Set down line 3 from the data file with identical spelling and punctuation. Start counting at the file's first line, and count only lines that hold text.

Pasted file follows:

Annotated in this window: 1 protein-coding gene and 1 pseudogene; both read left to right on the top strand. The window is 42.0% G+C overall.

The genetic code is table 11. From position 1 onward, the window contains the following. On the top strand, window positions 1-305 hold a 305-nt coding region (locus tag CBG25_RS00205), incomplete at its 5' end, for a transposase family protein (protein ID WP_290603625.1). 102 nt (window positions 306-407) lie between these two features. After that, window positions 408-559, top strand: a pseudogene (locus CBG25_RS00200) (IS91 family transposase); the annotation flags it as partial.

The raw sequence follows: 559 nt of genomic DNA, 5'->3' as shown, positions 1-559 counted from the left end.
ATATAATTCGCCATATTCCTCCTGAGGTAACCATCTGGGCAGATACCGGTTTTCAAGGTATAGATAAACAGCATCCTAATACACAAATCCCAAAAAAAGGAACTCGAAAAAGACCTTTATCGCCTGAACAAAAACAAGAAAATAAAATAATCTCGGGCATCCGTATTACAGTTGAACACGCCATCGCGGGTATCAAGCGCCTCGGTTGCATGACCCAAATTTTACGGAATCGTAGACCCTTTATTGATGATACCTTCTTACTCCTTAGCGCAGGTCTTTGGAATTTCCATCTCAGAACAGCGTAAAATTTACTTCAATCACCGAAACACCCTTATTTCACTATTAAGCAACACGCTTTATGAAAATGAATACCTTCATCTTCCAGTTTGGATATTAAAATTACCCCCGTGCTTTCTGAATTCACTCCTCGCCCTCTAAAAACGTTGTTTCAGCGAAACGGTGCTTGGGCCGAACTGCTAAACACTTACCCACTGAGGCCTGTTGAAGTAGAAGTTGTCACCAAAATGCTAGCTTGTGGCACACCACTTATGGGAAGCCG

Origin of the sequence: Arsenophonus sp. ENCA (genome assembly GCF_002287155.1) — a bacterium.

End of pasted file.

The raw sequence follows: 559 nt of genomic DNA, 5'->3' as shown, positions 1-559 counted from the left end.